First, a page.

Last night’s program opened with Deep, a Chicago premiere choreographed by Mauro Bigonzetti and set to the music of Ibeyi, twin sisters who sing in English and Yoruba. Ibeyi’s songs are sometimes humorous, other times romantic, always haunting, with ethereal harmonies well-suited to Bigonzotti’s athletic yet sustained choreography. One of the many wonderful aspects of Ailey is its willingness to take chances and mix the traditional and nontraditional: women and women, or men and men, partner just as much as men and women. Clad in shimmery black spandex, chiffon and velvet, the dancers are pure motion and energy, executing Bigonzetti’s steps with a sensuality that’s almost overwhelming.

Elisa Clarke and Vernard J. Gilmore star in Mauro Bigonzetti's Deep, Photo by Paul Kolnik Jacquelin Harris and Megan Jakel in Robert Battle's Ella (Photo Christopher Duggan)Alvin Ailey American Dance Theater in Johan Inger's Walking Mad (Photo by Paul Kolnik)

Next was Walking Mad, a 2016 Ailey premiere. Johan Inger used the music of Arvo Pärt and Maurice Ravel – the latter of whom is famous for his circus-like “Bolero.” Paired with neutral and bright colors, a large fence and many twists and turns, the effect is like a fever dream. Many moments exude frenzied happiness that borders on mania, while others are slow, like moving through mud. Walking Mad isn’t a portrayal of mental illness. Rather, it’s one of humanity: the highest highs and lowest lows, the fantasies and parties, and the sad but necessary struggles that make us who we are.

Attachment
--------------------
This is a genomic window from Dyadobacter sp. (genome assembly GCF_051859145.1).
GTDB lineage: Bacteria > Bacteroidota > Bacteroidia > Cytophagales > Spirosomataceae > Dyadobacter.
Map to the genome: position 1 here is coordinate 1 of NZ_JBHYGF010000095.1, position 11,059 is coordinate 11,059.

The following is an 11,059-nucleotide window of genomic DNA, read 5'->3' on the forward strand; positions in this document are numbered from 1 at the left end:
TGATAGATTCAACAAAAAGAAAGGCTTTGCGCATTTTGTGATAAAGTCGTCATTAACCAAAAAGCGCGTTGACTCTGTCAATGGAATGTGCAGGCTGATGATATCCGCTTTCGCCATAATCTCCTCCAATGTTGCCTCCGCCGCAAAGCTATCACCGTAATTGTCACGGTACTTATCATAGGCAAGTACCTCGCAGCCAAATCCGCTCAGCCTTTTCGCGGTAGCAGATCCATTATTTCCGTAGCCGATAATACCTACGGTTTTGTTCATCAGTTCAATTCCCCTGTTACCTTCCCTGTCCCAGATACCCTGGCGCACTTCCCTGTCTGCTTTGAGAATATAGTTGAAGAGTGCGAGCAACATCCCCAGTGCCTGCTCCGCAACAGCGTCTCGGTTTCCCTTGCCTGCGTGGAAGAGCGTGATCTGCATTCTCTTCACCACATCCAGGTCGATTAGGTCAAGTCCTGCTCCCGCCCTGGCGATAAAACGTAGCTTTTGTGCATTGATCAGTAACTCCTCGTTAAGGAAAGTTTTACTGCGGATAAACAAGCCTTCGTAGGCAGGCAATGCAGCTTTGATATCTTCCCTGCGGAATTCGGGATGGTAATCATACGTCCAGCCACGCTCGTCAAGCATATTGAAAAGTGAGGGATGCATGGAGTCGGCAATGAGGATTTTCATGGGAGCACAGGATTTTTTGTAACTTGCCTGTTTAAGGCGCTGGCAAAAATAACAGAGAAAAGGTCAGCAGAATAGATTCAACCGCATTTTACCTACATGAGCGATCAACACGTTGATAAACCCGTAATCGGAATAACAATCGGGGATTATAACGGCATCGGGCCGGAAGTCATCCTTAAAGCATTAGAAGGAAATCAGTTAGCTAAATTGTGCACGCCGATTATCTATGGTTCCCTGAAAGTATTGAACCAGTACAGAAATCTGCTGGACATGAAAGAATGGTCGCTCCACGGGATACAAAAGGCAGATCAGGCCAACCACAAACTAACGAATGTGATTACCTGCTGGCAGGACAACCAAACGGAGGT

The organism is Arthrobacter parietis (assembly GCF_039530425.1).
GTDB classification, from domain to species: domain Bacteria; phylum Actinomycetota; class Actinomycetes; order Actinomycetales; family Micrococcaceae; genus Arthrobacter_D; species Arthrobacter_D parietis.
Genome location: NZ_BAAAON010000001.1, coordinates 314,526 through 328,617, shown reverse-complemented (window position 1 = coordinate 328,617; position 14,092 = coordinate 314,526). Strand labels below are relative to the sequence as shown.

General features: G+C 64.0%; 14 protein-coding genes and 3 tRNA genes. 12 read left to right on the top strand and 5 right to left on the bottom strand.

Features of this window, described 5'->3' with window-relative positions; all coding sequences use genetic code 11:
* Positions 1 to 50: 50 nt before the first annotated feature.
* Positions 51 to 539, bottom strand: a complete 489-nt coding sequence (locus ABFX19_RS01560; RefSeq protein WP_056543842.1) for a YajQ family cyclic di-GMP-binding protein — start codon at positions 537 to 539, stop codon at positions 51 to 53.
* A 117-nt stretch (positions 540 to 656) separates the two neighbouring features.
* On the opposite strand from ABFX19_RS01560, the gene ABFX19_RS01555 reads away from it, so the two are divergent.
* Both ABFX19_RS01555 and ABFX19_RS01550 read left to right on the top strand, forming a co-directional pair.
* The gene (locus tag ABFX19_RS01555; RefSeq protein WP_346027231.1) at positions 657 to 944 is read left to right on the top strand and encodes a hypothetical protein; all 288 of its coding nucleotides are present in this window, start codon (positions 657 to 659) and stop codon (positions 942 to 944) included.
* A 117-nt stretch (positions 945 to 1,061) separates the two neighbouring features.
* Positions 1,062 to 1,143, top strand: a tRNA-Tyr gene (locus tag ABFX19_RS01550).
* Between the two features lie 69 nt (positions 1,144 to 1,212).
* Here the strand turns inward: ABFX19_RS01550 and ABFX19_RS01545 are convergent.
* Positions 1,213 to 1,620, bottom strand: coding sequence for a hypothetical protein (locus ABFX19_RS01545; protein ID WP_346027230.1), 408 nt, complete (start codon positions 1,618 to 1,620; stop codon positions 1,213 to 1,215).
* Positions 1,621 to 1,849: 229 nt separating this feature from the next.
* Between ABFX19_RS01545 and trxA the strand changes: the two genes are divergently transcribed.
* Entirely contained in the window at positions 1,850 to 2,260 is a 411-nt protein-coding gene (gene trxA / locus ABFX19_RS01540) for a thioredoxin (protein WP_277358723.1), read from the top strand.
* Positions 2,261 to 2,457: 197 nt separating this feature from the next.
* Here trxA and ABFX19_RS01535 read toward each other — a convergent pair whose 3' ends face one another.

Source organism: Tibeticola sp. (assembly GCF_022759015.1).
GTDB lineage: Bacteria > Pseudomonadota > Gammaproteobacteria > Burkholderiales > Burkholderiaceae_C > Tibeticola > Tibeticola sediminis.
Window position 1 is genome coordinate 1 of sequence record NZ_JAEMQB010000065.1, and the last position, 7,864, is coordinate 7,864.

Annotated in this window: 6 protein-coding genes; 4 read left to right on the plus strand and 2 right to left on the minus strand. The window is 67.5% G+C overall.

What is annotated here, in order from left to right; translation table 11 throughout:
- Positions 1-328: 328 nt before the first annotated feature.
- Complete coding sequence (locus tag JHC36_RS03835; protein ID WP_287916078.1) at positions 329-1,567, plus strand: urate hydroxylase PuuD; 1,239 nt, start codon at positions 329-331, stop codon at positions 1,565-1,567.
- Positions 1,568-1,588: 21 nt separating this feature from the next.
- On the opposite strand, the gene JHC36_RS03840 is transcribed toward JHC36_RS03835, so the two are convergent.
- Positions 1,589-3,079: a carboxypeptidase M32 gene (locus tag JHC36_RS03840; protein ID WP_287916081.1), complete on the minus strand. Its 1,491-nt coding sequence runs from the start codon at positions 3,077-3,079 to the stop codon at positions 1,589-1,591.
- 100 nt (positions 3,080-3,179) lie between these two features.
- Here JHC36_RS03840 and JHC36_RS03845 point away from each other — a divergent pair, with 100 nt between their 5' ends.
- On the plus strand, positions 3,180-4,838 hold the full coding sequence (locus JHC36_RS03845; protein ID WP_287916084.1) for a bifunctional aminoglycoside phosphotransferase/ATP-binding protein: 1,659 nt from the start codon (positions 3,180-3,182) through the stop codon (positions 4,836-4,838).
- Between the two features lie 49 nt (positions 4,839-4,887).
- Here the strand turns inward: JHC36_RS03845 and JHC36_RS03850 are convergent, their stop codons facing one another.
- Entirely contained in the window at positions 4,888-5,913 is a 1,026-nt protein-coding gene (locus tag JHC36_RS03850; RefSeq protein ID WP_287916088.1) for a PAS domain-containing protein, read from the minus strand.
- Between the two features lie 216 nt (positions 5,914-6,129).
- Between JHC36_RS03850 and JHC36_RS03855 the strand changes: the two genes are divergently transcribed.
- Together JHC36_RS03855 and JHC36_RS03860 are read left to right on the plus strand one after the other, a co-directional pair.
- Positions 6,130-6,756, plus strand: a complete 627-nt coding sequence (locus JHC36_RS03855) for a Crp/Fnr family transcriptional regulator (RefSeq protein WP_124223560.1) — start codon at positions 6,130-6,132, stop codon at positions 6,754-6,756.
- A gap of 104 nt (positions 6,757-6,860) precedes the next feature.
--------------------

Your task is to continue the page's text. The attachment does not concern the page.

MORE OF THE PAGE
AAADT in Alvin Ailey's Revelations (Photo by Nan Melville)

Before Revelations was Ella, Robert Battle’s short duet that is alternately performed by two female dancers and two male. Set entirely to Ella Fitzgerald’s scatting, Battle’s choreography gives new meaning to the word “frenetic,” as the two dancers literally never stop moving. There’s so much unbridled joy and passion in the piece, the energy is contagious. After a brief pause, the curtain rises on Revelations. This long piece is incredibly challenging to describe, but the word “sacred” comes to mind. The score of African-American gospel songs, spirituals and blues alone, could temporarily convert the staunchest atheist into a believer. From the gasp-inducing opening moments to the rollicking closing number set to “Rocka My Soul,” Revelations is the best possible form of church and must be seen to be believed.